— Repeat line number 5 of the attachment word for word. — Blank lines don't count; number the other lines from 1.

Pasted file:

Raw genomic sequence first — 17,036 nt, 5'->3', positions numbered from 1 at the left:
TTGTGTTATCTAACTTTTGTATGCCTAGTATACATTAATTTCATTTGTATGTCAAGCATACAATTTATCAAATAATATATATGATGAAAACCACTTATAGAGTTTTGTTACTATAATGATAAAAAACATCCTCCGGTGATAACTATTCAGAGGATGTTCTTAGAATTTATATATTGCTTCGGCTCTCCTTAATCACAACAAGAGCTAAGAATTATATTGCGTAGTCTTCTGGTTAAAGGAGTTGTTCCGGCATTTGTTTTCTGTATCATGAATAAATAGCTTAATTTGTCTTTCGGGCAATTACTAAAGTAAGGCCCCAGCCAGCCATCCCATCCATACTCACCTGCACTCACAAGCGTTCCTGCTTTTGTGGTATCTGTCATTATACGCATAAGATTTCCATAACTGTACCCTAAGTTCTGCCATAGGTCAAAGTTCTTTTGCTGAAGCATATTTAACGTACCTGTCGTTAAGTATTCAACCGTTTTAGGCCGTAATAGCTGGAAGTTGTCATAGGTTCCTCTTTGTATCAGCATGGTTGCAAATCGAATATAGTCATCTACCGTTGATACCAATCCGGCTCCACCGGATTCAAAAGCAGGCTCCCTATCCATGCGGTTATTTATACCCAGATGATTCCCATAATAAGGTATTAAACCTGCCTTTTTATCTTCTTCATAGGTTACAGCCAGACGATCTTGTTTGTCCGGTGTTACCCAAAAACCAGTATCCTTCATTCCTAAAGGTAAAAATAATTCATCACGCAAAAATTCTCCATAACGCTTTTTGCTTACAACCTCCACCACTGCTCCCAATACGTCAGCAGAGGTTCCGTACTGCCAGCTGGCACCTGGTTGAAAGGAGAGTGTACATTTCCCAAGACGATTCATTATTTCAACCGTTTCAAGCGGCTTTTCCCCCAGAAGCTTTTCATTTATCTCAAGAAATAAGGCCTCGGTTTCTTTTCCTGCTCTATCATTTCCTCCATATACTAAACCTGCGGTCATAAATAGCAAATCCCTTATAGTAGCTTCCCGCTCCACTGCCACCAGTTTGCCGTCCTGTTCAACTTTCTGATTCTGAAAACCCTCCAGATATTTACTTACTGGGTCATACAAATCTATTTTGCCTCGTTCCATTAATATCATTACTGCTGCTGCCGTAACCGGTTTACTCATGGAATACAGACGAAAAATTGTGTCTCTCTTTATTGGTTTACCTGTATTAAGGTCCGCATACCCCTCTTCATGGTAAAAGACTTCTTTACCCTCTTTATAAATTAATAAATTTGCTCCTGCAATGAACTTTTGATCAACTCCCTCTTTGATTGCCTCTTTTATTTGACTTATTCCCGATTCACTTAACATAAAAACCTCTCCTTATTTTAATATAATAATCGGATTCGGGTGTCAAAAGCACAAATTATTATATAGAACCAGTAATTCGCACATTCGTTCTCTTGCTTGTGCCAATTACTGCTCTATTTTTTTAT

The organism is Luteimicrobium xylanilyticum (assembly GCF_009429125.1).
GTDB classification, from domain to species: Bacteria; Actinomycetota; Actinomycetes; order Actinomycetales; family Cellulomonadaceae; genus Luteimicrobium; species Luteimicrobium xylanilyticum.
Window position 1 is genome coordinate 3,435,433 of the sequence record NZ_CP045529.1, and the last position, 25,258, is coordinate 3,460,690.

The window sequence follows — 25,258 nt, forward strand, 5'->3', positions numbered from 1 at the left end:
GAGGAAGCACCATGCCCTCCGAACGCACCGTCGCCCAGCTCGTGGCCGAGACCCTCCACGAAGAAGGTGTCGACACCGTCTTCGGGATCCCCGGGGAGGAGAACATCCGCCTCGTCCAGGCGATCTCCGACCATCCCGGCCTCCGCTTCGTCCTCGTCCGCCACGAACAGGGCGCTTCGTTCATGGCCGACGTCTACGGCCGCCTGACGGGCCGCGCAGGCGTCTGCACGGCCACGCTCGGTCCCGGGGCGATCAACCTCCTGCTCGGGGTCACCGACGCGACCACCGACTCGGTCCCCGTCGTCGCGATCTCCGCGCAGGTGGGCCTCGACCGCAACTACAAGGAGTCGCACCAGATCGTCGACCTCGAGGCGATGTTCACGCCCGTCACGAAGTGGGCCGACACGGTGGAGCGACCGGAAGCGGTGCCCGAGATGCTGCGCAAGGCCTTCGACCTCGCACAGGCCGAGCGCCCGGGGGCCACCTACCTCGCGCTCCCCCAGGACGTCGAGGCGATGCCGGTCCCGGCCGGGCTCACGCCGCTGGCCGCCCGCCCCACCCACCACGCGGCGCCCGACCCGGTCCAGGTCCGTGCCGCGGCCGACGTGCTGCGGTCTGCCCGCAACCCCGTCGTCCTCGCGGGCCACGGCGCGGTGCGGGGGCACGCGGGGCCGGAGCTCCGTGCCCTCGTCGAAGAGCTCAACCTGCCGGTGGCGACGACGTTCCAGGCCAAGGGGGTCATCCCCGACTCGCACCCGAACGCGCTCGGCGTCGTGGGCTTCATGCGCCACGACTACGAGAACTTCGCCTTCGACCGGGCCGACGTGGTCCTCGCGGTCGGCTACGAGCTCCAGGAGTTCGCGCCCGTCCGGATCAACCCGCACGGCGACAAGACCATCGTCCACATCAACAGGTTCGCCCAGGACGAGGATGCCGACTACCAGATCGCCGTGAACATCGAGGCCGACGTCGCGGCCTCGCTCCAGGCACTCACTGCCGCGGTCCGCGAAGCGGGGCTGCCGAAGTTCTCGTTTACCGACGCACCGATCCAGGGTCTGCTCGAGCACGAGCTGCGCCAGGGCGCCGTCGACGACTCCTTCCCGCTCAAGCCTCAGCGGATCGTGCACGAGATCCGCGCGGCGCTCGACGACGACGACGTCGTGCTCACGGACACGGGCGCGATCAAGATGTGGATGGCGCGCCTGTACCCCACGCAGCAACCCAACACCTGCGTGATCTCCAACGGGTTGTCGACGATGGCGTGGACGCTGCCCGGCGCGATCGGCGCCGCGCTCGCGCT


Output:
Window position 1 is genome coordinate 3,435,433 of the sequence record NZ_CP045529.1, and the last position, 25,258, is coordinate 3,460,690.